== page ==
3. Which personal names, if any, should be protected:

  • all names (including first and last name, surnames, nicknames, fictitious (character) names, or some combination of the above?),
  • names of famous persons (who should qualify as a famous person?),
  • names of public officials or other persons in the public eye,
  • names of living or deceased persons.

    4. How do you define bad faith, abusive, misleading or unfair registration and use in respect of personal names?
    5. How do you deal with multiple incidences of the same name?
    6. What provision, if any, should be made for dispute resolution with respect to disputes concerning personal names registered as domain names?
    7. Is existing legal protection under national law, or under the UDRP, capable of adequately resolving any of the problems or abuses within the DNS related to personal names?
    8. Consider whether any suggested measures of protection for personal names should be considered only in relation to the nature and type of domain name space established by the gTLD in question (cf., mcdonalds.com and mcdonalds.nom).
    9. Consider whether and how any measures of protection for personal names might affect the interests of existing domain name registrants.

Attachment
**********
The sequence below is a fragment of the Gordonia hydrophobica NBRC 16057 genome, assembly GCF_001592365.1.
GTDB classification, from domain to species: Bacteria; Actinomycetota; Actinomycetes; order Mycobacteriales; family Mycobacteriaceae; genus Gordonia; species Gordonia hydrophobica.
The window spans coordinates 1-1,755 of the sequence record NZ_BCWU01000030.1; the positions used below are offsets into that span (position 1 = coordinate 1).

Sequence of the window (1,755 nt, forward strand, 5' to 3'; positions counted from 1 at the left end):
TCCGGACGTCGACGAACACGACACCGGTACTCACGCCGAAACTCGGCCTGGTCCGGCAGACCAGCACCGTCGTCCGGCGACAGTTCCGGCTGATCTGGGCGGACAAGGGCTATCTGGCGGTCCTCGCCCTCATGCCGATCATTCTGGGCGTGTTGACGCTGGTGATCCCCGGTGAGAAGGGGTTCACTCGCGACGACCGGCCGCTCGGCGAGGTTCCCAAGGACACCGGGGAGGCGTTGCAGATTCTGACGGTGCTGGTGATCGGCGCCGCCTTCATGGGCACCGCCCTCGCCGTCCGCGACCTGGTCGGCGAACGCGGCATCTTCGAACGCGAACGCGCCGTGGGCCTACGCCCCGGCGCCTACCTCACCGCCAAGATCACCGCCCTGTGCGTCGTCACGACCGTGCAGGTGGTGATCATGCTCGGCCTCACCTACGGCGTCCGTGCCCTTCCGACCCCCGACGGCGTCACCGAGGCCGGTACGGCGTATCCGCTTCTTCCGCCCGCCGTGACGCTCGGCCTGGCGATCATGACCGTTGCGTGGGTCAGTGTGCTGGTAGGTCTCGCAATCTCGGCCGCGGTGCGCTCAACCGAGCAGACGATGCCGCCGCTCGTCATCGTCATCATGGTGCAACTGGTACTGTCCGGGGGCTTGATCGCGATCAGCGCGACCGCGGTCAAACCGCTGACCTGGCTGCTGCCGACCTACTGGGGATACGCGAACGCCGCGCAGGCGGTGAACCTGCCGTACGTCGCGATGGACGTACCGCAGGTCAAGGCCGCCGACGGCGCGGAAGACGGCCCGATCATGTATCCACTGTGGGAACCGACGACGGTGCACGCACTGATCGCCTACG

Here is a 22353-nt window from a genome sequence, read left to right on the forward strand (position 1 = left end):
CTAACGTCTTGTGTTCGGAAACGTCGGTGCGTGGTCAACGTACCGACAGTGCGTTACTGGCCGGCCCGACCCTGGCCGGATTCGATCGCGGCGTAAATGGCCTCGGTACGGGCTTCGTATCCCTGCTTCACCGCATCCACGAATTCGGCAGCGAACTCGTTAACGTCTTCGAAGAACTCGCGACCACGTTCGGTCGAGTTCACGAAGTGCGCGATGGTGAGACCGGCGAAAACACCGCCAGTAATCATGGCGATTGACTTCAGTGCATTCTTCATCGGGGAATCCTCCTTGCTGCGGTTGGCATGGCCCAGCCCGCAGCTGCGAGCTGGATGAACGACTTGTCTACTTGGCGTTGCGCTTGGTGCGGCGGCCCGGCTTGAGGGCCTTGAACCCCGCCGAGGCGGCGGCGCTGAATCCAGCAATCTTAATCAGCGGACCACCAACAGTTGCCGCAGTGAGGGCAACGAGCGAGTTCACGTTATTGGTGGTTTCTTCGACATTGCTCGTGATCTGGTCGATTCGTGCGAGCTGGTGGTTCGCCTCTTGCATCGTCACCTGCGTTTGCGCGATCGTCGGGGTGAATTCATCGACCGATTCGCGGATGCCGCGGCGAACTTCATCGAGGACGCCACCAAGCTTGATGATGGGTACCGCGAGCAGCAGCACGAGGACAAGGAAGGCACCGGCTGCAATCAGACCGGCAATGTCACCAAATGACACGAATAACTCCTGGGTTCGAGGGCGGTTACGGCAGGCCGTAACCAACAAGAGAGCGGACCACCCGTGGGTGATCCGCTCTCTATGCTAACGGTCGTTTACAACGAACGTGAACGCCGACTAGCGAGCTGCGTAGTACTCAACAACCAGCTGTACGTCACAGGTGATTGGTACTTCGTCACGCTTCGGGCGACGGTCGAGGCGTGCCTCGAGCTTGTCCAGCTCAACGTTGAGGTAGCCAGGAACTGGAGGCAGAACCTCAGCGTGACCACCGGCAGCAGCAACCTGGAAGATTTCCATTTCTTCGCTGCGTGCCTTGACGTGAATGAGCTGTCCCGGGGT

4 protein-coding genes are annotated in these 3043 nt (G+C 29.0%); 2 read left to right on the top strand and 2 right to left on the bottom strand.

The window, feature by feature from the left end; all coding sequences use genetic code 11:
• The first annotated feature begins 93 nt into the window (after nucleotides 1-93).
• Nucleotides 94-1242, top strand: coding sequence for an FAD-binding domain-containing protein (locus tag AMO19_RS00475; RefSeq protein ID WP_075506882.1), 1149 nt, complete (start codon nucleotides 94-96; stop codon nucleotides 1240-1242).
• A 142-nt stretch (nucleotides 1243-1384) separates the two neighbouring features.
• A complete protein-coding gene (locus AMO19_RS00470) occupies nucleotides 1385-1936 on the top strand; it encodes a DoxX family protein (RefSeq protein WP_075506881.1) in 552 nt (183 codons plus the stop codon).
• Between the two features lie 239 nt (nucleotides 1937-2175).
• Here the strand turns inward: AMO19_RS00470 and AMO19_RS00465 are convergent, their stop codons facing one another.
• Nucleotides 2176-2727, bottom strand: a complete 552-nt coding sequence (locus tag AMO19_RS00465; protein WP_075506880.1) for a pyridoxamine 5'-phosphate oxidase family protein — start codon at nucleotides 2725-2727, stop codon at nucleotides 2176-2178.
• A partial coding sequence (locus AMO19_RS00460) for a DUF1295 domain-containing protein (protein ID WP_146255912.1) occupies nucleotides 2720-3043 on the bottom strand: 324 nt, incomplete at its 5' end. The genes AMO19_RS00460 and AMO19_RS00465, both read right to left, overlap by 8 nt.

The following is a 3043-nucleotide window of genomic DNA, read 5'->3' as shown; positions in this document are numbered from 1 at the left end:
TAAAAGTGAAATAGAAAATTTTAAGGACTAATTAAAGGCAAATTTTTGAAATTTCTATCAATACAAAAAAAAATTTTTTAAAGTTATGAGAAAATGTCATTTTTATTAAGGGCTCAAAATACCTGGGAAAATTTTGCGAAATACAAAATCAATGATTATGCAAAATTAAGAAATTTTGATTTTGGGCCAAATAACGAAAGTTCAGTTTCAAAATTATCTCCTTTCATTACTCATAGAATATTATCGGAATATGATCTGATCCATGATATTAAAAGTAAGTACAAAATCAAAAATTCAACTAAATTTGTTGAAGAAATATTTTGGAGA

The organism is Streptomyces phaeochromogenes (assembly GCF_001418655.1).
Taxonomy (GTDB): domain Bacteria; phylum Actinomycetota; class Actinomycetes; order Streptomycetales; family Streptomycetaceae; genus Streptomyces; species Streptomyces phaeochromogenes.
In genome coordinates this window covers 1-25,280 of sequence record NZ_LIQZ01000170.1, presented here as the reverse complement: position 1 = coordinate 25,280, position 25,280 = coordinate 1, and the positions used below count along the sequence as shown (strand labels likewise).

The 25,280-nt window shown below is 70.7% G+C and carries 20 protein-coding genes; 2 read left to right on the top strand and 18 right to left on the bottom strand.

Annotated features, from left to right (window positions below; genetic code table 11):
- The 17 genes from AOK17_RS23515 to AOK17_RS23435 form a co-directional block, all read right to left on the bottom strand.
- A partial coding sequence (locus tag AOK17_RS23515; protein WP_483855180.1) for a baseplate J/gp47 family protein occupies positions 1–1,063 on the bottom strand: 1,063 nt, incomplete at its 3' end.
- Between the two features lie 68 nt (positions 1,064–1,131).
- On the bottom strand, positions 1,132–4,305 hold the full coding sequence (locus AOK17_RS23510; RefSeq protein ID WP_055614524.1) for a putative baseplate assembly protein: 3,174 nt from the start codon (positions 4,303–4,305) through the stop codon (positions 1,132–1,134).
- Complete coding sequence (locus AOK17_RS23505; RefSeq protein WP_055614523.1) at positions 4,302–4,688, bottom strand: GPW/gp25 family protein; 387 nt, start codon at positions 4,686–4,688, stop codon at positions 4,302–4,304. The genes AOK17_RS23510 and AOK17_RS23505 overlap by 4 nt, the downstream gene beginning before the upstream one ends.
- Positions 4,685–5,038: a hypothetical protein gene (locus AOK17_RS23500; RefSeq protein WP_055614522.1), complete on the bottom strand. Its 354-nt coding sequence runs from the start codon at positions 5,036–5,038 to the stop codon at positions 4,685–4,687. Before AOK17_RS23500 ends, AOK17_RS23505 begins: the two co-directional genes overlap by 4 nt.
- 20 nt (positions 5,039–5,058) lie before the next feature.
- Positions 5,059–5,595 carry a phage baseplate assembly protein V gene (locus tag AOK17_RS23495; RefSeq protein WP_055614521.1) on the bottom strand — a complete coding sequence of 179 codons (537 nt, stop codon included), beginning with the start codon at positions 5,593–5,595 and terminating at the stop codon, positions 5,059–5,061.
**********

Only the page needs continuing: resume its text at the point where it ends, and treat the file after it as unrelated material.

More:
10. Would directory, listing or other similar services aimed at avoiding domain name conflicts concerning personal names be useful, and, if so, please describe such services?
    11. Consider what would be optimal policy from the perspective of the development of the Internet as a medium for communication and electronic commerce.

International Nonproprietary Names (INNs) for Pharmaceutical Substances

21. Interested parties are invited to comment on whether any protection against abusive registration as a domain name in the gTLDs should be accorded to INNs and, if so, in what circumstances and how.

An "INN" is a globally available, unique name used to identify a pharmaceutical substance or active pharmaceutical ingredient (e.g., ampicillin). INNs are recommended by the World Health Organization (WHO) in order to promote and protect the safety and health of patients worldwide, by providing a single, globally available name for each such substance. WHO maintains a list of recommended INNs, now numbering approximately 7,500. To qualify, INNs must be distinctive in sound and spelling, so as not to be liable to confusion with other commonly used names, and must be in the public domain and therefore freely available for the sole purpose of identifying the pharmaceutical substance in question.